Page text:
What Happens to Your Body When You Eat Gluten?

What’s up, foodies?

If you’re like me and everyone else, you probably love bread, carbs and all that jazz, even if it’s not good for you. I’m sure you’ve heard enough about carbs to last you two lifetimes, and you probably feel the same way about gluten, but how much do you really know about this protein?

What gluten actually is

Gluten is a protein that has molecules known as gliadin and glutenin that make an elastic-type bond when they are mixed with water. This is why gluten is so often used in foods like cakes and breads, because it provides that spongy texture that bakers are usually after. It is also in many flours, brans and germs, which explains why it shows up in everything from pastas and beers to gravies, dressings and sauces.

While it does great things for baked goods, the same isn’t true for what it does to your body. Research indicates that gluten can cause harm because of some of the complications it can cause.

What gluten does

The major issue with gluten is that it can prevent the proper breakdown and absorption of nutrients from foods, and this happens whether those goods have gluten in them or not. This can prevent you from digesting things correctly since excess gluten can lead to the formation of a “glued” lump in your gut that causes constipation. That undigested gluten prompts your immune system to attack the lining of your small intestine, according to the Celiac Disease Foundation (https://celiac.org/about-celiac-disease/what-is-celiac-disease/), and can leave you with stomach pain, nausea, constipation or diarrhea.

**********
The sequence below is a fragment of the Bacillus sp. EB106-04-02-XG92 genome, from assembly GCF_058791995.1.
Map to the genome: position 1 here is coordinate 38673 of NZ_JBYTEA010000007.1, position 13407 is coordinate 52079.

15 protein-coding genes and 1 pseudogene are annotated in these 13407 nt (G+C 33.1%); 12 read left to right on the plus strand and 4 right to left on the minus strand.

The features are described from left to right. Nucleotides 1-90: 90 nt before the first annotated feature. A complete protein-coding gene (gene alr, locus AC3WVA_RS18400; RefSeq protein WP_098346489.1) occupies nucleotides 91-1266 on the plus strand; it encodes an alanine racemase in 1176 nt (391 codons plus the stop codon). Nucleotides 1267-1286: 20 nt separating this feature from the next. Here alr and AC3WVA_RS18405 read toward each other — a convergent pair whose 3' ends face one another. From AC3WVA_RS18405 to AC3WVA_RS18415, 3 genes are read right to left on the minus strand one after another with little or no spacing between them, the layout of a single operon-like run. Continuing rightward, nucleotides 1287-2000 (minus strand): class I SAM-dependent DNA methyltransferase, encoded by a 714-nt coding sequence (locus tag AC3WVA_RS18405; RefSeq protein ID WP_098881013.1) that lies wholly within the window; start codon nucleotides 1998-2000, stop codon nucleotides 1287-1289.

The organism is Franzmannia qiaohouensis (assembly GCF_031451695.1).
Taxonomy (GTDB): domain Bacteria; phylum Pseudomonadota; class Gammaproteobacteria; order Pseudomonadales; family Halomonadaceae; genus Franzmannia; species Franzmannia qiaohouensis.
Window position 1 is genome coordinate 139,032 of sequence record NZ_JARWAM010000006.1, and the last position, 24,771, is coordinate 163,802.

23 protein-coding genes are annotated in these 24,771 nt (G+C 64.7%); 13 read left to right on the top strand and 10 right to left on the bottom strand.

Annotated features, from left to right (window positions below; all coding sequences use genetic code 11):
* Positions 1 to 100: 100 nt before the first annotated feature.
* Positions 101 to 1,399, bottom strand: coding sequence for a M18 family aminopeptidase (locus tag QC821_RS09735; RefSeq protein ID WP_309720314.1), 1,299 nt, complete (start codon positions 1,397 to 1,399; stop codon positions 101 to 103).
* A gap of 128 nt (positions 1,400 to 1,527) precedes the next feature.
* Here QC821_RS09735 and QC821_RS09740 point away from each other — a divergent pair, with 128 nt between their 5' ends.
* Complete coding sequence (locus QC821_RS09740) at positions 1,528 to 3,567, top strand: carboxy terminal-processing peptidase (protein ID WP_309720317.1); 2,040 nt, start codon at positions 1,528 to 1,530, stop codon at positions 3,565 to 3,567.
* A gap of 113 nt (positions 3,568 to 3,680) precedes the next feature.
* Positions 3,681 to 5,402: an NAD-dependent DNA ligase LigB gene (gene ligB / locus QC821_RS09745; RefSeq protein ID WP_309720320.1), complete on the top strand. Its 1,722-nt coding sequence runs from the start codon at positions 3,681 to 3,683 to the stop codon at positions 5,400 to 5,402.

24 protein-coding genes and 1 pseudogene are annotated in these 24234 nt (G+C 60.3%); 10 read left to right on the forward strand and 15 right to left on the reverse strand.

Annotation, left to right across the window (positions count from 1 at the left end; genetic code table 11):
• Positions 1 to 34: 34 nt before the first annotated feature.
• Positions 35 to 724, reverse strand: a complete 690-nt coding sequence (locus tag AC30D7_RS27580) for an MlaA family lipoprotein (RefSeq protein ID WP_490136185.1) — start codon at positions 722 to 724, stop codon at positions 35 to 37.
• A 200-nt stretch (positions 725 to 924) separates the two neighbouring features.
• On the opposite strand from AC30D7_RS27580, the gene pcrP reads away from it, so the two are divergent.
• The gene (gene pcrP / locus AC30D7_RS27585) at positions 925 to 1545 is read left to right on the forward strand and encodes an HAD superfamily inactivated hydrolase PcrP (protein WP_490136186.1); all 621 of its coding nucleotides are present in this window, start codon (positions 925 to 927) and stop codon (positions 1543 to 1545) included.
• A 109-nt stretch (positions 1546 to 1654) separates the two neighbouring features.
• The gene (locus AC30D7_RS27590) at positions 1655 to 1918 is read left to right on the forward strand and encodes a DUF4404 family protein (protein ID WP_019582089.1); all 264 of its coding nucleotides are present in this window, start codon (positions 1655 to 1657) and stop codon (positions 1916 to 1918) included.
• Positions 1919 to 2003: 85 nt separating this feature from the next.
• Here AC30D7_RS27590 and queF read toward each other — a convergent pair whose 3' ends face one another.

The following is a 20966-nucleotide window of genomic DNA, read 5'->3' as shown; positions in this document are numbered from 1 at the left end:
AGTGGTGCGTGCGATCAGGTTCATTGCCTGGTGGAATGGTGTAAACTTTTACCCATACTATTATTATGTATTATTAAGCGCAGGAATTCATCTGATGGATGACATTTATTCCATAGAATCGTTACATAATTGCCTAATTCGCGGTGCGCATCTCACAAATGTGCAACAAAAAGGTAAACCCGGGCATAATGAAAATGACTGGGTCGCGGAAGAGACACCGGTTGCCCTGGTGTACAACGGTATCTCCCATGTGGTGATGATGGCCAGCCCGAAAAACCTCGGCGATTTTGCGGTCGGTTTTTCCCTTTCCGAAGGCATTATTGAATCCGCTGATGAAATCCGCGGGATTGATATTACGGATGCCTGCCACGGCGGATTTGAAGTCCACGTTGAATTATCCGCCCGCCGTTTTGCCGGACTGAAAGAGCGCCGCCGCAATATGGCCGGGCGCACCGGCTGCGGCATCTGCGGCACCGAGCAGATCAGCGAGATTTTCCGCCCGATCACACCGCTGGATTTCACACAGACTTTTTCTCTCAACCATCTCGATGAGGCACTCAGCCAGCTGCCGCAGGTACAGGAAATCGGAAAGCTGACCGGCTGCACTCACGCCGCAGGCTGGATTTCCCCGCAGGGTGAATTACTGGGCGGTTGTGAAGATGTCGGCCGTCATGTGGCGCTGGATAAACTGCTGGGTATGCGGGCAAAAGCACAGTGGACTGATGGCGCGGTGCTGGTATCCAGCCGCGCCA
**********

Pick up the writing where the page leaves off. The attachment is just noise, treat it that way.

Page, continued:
Over time, eating too much gluten can make the inflammation and damage to your small intestine worse, leaving you short on nutrients you need for your body to work properly. At that point, you become vulnerable to a large variety of conditions, including osteoporosis, anemia and complications with your nervous system and liver, to name just a few.

People can be allergic to gluten, intolerant to gluten, sensitive to gluten or have a condition known as celiac disease. The disease is an autoimmune condition, according to Coeliac UK (https://www.coeliac.org.uk/information-and-support/coeliac-disease/about-coeliac-disease/gluten-sensitivity/) and not simply a food intolerance or sensitivity.

Gluten can be harmful to many people, and it can be hard to tell which side of the fence you fall on. Eliminating all gluten from your diet can help you determine whether you are suffering from any negative effects when you eat it.

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